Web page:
Molecular clouds reveal secrets of star formation on the outskirts of galaxies Although the process of star formation inside galaxies is well understood, until now little was known about how newborn stars form and evolve at the edges of galaxies. On January 8, astronomers attending the 243rd Annual Meeting of the American Astronomical Society announced that they had observed for the first time the molecular clouds that lead to star formation in these distant regions.
About 18 years ago, the GALEX satellite discovered many newborn stars at the edge of the galaxy, an unexpected discovery. Astronomers began to wonder about the conditions for this star formation and looked for molecular clouds to be the source of star formation, but until recently they were unable to detect them in distant regions. Typically, star formation begins with the gravitational pull of a thin atomic gas that begins to condense over time. As the density of the gas increases, the atoms begin to form molecules, and the molecular gas becomes the medium that can form stars. When the GALEX satellite discovered a newborn star at the edge of her M83 galaxy in 2005, researchers were unable to detect an accompanying molecular cloud, causing controversy. Researchers used a variety of instruments, including the Atacama Large Millimeter/Submillimeter Array (ALMA), Very Large Array (VLA), Green Bank Telescope (GBT), and Subaru Telescope, to elucidate this phenomenon. Additional observations were made. They found that the outer shells of the molecular clouds at the edges of the M83 galaxy are invisible, and that observations can only detect small “cores” of these clouds.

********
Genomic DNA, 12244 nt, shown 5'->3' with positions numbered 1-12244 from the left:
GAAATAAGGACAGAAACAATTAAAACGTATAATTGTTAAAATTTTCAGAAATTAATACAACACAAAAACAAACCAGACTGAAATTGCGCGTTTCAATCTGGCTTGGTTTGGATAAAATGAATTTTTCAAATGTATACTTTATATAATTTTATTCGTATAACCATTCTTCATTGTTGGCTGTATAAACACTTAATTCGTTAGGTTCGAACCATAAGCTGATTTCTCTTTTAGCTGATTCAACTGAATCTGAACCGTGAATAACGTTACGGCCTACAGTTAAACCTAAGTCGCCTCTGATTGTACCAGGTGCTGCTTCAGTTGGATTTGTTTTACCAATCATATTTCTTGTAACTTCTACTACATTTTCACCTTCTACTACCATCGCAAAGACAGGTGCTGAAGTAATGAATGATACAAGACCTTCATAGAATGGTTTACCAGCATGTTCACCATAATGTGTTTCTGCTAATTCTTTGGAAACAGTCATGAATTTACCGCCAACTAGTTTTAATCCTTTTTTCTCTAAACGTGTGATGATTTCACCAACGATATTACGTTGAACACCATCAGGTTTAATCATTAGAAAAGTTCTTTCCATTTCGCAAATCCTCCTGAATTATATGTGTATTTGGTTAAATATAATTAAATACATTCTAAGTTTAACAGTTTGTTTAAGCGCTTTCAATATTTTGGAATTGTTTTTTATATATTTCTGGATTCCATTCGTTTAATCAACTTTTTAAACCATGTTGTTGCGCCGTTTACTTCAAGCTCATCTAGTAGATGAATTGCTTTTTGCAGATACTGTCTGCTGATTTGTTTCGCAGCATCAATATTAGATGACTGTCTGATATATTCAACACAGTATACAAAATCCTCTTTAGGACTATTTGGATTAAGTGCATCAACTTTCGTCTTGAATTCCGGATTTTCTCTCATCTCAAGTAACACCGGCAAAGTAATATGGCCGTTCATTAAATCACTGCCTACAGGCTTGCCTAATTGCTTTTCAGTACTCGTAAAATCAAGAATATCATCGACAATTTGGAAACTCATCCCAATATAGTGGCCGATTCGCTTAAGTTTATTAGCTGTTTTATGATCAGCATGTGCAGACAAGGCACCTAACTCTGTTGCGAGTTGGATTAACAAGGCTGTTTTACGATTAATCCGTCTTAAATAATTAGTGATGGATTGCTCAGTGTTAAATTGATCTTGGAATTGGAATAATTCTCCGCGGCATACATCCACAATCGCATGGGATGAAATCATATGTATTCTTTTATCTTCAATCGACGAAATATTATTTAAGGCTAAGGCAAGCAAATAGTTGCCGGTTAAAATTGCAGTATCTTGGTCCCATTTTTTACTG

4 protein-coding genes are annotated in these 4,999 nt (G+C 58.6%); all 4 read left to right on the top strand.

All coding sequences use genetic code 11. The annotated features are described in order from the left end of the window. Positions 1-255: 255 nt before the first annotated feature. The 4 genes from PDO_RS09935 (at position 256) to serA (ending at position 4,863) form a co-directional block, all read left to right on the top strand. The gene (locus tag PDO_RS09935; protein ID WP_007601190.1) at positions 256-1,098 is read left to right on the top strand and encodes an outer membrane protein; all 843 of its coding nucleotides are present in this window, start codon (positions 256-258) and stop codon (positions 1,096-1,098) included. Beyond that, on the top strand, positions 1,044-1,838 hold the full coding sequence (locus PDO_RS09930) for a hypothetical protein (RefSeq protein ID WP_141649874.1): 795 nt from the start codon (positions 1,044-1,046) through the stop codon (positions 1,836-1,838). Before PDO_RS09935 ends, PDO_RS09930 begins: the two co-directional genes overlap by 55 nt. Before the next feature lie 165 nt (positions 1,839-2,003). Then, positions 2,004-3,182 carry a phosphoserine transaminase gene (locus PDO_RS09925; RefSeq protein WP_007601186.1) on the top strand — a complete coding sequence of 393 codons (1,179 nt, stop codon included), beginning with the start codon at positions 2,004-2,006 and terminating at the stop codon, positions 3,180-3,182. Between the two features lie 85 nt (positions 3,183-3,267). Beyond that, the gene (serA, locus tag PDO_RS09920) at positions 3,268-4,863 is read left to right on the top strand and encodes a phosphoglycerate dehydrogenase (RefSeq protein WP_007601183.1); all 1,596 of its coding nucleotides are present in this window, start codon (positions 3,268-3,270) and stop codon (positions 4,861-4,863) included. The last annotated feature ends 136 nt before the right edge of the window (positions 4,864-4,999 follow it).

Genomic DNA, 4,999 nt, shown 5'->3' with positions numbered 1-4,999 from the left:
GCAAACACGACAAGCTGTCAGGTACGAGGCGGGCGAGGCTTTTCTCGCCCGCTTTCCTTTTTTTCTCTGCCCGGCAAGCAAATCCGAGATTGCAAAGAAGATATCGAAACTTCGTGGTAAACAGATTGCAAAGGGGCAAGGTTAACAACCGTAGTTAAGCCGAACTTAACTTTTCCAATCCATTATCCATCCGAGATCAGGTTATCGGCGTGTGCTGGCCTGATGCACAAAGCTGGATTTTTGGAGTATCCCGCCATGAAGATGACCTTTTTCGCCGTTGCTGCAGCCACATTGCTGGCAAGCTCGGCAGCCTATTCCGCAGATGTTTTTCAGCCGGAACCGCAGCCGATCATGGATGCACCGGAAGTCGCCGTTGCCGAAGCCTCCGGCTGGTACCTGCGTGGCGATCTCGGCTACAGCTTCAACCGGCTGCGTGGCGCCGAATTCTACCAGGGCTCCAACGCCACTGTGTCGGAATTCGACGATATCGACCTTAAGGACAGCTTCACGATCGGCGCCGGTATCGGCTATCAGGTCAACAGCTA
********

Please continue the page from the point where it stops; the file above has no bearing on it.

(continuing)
A team of astronomers has discovered 23 individual molecular clouds in a small region of galaxy M83. This confirms the existence of star-forming regions at the edges of galaxies, but these look completely different compared to the inner regions of galaxies. Scientists believe these new observations will solve an 18-year-old mystery about how stars form at the edges of galaxies. But the study also raised new questions. In areas where molecular clouds were discovered, researchers were able to detect unusually high concentrations of atomic gases that did not correspond to the amount of molecular gas observed. New research is needed to understand the causes of this unusual phenomenon.